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This eBook from the Gutenberg Project consists of approximately 249 pages of information about Incidents in the Life of a Slave Girl.

My visit to England is a memorable event in my life, from the fact of my having there received strong religious impressions.  The contemptuous manner in which the communion had been administered to colored people, in my native place; the church membership of Dr. Flint, and others like him; and the buying and selling of slaves, by professed ministers of the gospel, had given me a prejudice against the Episcopal church.  The whole service seemed to me a mockery and a sham.  But my home in Steventon was in the family of a clergyman, who was a true disciple of Jesus.  The beauty of his daily life inspired me with faith in the genuineness of Christian professions.  Grace entered my heart, and I knelt at the communion table, I trust, in true humility of soul.

I remained abroad ten months, which was much longer than I had anticipated.  During all that time, I never saw the slightest symptom of prejudice against color.  Indeed, I entirely forgot it, till the time came for us to return to America.

XXXVIII.  Renewed Invitations To Go South.

We had a tedious winter passage, and from the distance spectres seemed to rise up on the shores of the United States.  It is a sad feeling to be afraid of one’s native country.  We arrived in New York safely, and I hastened to Boston to look after my children.  I found Ellen well, and improving at her school; but Benny was not there to welcome me.  He had been left at a good place to learn a trade, and for several months every thing worked well.  He was liked by the master, and was a favorite with his fellow-apprentices; but one day they accidentally discovered a fact they had never before suspected—­that he was colored!  This at once transformed him into a different being.  Some of the apprentices were Americans, others American-born Irish; and it was offensive to their dignity to have a “nigger” among them, after they had been told that he was a “nigger.”  They began by treating him with silent scorn, and finding that he returned the same, they resorted to insults and abuse.  He was too spirited a boy to stand that, and he went off.  Being desirous to do something to support himself, and having no one to advise him, he shipped for a whaling voyage.  When I received these tidings I shed many tears, and bitterly reproached myself for having left him so long.  But I had done it for the best, and now all I could do was to pray to the heavenly Father to guide and protect him.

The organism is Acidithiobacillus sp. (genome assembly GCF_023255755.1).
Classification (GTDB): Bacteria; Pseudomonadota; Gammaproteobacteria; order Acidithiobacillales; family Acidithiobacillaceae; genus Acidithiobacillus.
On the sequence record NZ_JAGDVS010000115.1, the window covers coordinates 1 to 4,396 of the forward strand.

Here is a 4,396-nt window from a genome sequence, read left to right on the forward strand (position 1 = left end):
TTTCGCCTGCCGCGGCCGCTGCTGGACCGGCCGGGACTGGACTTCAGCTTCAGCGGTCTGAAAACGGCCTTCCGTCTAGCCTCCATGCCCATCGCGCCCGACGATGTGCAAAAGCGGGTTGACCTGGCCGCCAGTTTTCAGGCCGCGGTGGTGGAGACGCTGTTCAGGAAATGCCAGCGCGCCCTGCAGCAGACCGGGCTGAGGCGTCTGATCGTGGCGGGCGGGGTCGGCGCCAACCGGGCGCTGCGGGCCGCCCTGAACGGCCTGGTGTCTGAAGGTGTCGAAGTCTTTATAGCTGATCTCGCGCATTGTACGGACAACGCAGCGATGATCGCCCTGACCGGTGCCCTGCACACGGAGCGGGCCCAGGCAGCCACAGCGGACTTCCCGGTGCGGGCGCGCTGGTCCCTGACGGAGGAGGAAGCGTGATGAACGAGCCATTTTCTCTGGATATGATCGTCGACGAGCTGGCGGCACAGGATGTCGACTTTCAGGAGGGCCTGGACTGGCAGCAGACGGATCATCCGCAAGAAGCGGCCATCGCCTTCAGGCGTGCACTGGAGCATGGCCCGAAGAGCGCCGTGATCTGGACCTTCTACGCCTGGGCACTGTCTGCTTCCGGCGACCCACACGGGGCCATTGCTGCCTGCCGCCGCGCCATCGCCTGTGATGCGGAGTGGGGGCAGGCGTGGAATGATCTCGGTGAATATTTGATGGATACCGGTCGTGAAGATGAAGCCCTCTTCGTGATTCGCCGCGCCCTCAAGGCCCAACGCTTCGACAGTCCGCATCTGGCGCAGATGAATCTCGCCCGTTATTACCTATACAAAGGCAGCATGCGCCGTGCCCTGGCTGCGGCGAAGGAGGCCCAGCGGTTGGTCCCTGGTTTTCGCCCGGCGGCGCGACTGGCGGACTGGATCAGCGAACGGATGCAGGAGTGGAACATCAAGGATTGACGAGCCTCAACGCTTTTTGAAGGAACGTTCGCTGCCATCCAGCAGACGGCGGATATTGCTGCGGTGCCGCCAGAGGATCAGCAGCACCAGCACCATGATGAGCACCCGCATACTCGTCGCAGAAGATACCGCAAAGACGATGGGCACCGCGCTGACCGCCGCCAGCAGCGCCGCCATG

Not long after my return, I received the following letter from Miss Emily Flint, now Mrs. Dodge:—­

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